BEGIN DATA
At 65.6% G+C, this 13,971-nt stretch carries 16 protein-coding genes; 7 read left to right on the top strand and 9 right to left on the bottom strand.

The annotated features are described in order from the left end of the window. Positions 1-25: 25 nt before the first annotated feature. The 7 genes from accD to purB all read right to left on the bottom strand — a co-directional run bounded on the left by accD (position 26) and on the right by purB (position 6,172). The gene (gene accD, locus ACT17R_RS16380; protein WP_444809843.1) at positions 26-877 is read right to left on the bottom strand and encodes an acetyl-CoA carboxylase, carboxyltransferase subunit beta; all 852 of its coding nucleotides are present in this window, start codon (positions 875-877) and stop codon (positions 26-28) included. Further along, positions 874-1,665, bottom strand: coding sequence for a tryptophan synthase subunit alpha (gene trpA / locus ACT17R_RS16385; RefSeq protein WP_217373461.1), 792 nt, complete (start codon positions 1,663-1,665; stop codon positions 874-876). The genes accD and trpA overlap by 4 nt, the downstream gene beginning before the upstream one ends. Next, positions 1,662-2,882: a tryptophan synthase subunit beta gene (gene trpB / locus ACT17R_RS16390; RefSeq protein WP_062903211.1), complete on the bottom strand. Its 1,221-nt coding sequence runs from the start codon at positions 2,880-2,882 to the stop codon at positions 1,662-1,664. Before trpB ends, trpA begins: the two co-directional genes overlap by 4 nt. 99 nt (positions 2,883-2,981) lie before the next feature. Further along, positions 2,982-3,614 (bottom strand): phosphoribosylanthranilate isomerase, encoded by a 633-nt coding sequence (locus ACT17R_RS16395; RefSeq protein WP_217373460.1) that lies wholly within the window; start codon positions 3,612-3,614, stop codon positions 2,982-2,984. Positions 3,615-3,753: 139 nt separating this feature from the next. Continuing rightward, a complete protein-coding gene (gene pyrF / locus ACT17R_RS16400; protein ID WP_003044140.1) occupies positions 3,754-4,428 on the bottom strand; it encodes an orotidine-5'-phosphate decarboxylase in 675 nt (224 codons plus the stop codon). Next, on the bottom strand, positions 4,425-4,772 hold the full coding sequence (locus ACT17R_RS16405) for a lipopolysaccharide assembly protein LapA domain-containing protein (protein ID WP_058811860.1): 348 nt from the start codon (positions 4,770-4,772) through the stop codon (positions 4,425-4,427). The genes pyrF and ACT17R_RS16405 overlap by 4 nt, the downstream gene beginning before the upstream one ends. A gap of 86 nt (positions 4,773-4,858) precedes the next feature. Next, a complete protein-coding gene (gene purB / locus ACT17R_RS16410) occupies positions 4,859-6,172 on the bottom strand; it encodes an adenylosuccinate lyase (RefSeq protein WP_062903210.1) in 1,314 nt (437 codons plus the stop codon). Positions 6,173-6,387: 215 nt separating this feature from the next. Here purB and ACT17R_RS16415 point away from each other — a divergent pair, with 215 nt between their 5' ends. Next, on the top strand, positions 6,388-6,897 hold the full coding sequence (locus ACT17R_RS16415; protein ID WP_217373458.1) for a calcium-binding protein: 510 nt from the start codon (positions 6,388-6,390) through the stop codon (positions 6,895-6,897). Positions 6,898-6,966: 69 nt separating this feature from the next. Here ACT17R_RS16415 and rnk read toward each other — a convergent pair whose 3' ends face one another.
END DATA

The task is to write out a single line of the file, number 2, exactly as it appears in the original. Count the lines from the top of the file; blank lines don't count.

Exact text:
The annotated features are described in order from the left end of the window. Positions 1-25: 25 nt before the first annotated feature. The 7 genes from accD to purB all read right to left on the bottom strand — a co-directional run bounded on the left by accD (position 26) and on the right by purB (position 6,172). The gene (gene accD, locus ACT17R_RS16380; protein WP_444809843.1) at positions 26-877 is read right to left on the bottom strand and encodes an acetyl-CoA carboxylase, carboxyltransferase subunit beta; all 852 of its coding nucleotides are present in this window, start codon (positions 875-877) and stop codon (positions 26-28) included. Further along, positions 874-1,665, bottom strand: coding sequence for a tryptophan synthase subunit alpha (gene trpA / locus ACT17R_RS16385; RefSeq protein WP_217373461.1), 792 nt, complete (start codon positions 1,663-1,665; stop codon positions 874-876). The genes accD and trpA overlap by 4 nt, the downstream gene beginning before the upstream one ends. Next, positions 1,662-2,882: a tryptophan synthase subunit beta gene (gene trpB / locus ACT17R_RS16390; RefSeq protein WP_062903211.1), complete on the bottom strand. Its 1,221-nt coding sequence runs from the start codon at positions 2,880-2,882 to the stop codon at positions 1,662-1,664. Before trpB ends, trpA begins: the two co-directional genes overlap by 4 nt. 99 nt (positions 2,883-2,981) lie before the next feature. Further along, positions 2,982-3,614 (bottom strand): phosphoribosylanthranilate isomerase, encoded by a 633-nt coding sequence (locus ACT17R_RS16395; RefSeq protein WP_217373460.1) that lies wholly within the window; start codon positions 3,612-3,614, stop codon positions 2,982-2,984. Positions 3,615-3,753: 139 nt separating this feature from the next. Continuing rightward, a complete protein-coding gene (gene pyrF / locus ACT17R_RS16400; protein ID WP_003044140.1) occupies positions 3,754-4,428 on the bottom strand; it encodes an orotidine-5'-phosphate decarboxylase in 675 nt (224 codons plus the stop codon). Next, on the bottom strand, positions 4,425-4,772 hold the full coding sequence (locus ACT17R_RS16405) for a lipopolysaccharide assembly protein LapA domain-containing protein (protein ID WP_058811860.1): 348 nt from the start codon (positions 4,770-4,772) through the stop codon (positions 4,425-4,427). The genes pyrF and ACT17R_RS16405 overlap by 4 nt, the downstream gene beginning before the upstream one ends. A gap of 86 nt (positions 4,773-4,858) precedes the next feature. Next, a complete protein-coding gene (gene purB / locus ACT17R_RS16410) occupies positions 4,859-6,172 on the bottom strand; it encodes an adenylosuccinate lyase (RefSeq protein WP_062903210.1) in 1,314 nt (437 codons plus the stop codon). Positions 6,173-6,387: 215 nt separating this feature from the next. Here purB and ACT17R_RS16415 point away from each other — a divergent pair, with 215 nt between their 5' ends. Next, on the top strand, positions 6,388-6,897 hold the full coding sequence (locus ACT17R_RS16415; protein ID WP_217373458.1) for a calcium-binding protein: 510 nt from the start codon (positions 6,388-6,390) through the stop codon (positions 6,895-6,897). Positions 6,898-6,966: 69 nt separating this feature from the next. Here ACT17R_RS16415 and rnk read toward each other — a convergent pair whose 3' ends face one another.